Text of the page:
The Victron Energy GEL OPZV Batteries range are globally known for their high performance and durability.
VRLA AGM: design life 7-10 years
VRLA GEL: design life 12 years
VRLA GEL 2 Volt cells: design life 20 years
The AGM range has very low internal resistance making them particularly suitable for high current discharge applications such as for inverters, thrusters and winches as well as engine starting.
The GEL OPZV model range offers best deep cycle durability and overall longer life. The use of high purity materials and lead calcium grids ensure that for both AGM and GEL OPZV products have particularly low self-discharge so that they will not go flat during long periods without charge. Both ranges are supplied with M8 drilled, flat copper terminals ensuring best possible connection contact and eliminating the need for battery terminals. The batteries are compliant with both CE and UL specifications in ABS fireproof containers and come with Victron’s 2 year world-wide warranty.
A frequently asked question is, should I use a GEL or AGM battery?
To answer this question we need to understand the differences between VRLA GEL and VRLA AGM and we must understand what a VRLA battery is. Simply, a VRLA battery is one which would not normally be topped up with water at periodic intervals which is what has to be carried out on a “vented” battery. Because of this characteristic they have often been miss-quoted as sealed. They are not sealed but have a one way valve to release excessive internal pressure. The design of the valve varies but they all have a pre-set value and when this is reached releases and maintains the pressure within design limits. This pressure is usually low and in the order of 0.5 BAR. Both AGM and GEL are VRLA batteries and have this valve arrangement.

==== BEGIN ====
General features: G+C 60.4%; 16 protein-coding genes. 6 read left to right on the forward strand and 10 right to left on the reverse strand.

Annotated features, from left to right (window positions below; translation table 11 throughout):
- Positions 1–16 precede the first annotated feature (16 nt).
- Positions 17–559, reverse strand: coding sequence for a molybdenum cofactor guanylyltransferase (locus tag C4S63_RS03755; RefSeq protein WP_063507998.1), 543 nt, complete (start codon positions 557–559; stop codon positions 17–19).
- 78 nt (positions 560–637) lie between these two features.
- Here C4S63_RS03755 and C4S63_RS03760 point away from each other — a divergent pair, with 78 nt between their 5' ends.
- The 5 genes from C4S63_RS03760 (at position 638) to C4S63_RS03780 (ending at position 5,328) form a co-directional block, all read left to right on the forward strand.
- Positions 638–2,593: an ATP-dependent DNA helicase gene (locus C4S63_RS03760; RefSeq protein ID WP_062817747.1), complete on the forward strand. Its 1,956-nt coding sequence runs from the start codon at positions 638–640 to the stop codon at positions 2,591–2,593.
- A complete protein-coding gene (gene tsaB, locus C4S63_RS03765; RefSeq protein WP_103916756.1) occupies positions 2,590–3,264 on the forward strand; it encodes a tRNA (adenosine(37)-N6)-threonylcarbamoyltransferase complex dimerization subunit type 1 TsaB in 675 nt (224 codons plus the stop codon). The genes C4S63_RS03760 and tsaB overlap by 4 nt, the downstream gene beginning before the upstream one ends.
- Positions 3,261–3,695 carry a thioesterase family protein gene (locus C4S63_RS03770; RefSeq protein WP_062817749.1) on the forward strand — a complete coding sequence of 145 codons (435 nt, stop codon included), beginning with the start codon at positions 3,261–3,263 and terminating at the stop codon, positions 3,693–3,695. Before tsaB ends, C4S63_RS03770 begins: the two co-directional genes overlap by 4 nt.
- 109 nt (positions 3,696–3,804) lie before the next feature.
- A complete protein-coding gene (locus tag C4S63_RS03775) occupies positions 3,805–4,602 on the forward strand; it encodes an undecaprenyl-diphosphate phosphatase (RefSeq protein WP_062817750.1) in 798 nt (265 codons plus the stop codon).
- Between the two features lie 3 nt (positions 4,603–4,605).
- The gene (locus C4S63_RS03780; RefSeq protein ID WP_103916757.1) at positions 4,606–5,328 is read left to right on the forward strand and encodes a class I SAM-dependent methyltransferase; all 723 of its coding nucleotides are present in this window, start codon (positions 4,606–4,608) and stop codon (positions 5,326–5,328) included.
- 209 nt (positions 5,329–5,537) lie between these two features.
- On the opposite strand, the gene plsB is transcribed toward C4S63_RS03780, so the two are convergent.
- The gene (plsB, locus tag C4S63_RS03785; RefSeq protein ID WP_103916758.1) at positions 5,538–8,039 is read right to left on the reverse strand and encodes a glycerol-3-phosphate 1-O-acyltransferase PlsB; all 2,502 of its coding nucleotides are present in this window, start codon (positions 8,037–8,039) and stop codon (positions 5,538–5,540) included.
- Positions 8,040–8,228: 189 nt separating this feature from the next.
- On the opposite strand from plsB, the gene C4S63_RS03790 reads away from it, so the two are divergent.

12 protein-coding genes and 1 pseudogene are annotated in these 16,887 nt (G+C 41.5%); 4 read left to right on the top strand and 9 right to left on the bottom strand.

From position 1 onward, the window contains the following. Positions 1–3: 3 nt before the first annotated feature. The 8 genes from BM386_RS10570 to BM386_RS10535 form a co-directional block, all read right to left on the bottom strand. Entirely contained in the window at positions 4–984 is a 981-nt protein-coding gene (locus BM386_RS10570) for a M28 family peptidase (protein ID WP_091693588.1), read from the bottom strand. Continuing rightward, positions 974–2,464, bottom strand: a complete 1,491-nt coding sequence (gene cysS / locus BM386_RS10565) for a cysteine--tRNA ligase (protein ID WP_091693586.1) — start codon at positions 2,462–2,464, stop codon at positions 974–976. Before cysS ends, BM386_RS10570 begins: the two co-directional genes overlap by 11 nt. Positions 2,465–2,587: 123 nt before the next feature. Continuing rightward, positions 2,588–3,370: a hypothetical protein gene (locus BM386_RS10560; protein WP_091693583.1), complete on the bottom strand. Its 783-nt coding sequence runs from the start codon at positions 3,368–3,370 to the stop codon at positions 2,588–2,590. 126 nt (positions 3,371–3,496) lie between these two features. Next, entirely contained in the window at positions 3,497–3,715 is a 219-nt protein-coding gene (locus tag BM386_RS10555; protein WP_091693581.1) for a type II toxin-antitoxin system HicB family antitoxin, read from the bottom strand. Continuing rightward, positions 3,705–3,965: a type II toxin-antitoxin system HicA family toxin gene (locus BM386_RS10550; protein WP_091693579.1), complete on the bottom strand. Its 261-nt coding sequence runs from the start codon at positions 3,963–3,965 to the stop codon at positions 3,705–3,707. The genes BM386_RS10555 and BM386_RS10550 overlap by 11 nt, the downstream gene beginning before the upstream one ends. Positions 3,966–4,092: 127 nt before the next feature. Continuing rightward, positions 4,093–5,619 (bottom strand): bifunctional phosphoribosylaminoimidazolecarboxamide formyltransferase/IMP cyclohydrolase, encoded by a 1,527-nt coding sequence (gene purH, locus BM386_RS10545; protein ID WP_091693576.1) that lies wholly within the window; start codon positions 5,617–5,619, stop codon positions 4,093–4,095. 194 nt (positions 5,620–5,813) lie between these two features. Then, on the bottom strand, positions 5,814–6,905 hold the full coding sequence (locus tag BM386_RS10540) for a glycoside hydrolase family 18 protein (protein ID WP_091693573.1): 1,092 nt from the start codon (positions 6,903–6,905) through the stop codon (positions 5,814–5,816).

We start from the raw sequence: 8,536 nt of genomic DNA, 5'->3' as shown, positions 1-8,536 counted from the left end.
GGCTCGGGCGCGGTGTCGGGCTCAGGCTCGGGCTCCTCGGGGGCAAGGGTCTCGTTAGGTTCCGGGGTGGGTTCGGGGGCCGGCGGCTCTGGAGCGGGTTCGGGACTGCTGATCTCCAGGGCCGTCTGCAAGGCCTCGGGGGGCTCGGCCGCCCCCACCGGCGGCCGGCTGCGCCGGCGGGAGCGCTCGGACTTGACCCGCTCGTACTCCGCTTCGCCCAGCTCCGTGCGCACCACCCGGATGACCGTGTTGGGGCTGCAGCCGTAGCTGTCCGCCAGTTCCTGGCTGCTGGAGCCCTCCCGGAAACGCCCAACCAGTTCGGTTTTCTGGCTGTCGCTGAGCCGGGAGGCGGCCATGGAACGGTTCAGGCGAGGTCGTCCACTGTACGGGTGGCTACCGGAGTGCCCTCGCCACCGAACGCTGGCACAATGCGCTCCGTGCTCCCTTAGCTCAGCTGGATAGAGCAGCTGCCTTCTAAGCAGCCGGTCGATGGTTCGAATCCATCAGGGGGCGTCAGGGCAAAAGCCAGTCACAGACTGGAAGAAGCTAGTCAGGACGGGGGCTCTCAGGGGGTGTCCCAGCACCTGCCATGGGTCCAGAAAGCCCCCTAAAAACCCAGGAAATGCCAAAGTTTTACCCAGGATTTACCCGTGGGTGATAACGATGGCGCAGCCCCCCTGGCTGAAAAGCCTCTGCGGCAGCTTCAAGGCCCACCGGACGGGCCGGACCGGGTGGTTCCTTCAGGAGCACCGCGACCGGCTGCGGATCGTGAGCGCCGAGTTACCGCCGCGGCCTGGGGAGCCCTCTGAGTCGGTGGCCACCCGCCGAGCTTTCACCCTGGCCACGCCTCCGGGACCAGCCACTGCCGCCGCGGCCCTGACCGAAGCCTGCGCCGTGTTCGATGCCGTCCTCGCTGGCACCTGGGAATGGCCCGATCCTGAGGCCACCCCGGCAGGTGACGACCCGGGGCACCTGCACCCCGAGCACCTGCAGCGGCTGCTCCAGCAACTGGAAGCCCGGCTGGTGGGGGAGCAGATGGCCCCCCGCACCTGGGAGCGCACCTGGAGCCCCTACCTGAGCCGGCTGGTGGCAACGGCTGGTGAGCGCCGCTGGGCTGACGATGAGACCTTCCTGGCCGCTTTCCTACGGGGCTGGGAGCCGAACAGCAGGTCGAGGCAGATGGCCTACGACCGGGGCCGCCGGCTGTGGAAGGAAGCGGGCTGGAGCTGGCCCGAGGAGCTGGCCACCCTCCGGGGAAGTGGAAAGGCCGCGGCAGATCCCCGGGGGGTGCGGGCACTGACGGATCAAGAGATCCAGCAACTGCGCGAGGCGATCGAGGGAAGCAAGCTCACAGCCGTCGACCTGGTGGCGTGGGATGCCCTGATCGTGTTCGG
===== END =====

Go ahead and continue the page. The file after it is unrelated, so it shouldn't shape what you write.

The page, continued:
VRLA batteries, both AGM and GEL OPZV , are often referred to as Gas Recombination Batteries because they do not need topping up and a large percentage of the gas generated on overcharge is recombined into water and in this respect they are maintenance. However, it must be remembered that when being overcharged both types will give off explosive hydrogen and oxygen and they must never be installed in sealed enclosures or where ventilation is restricted.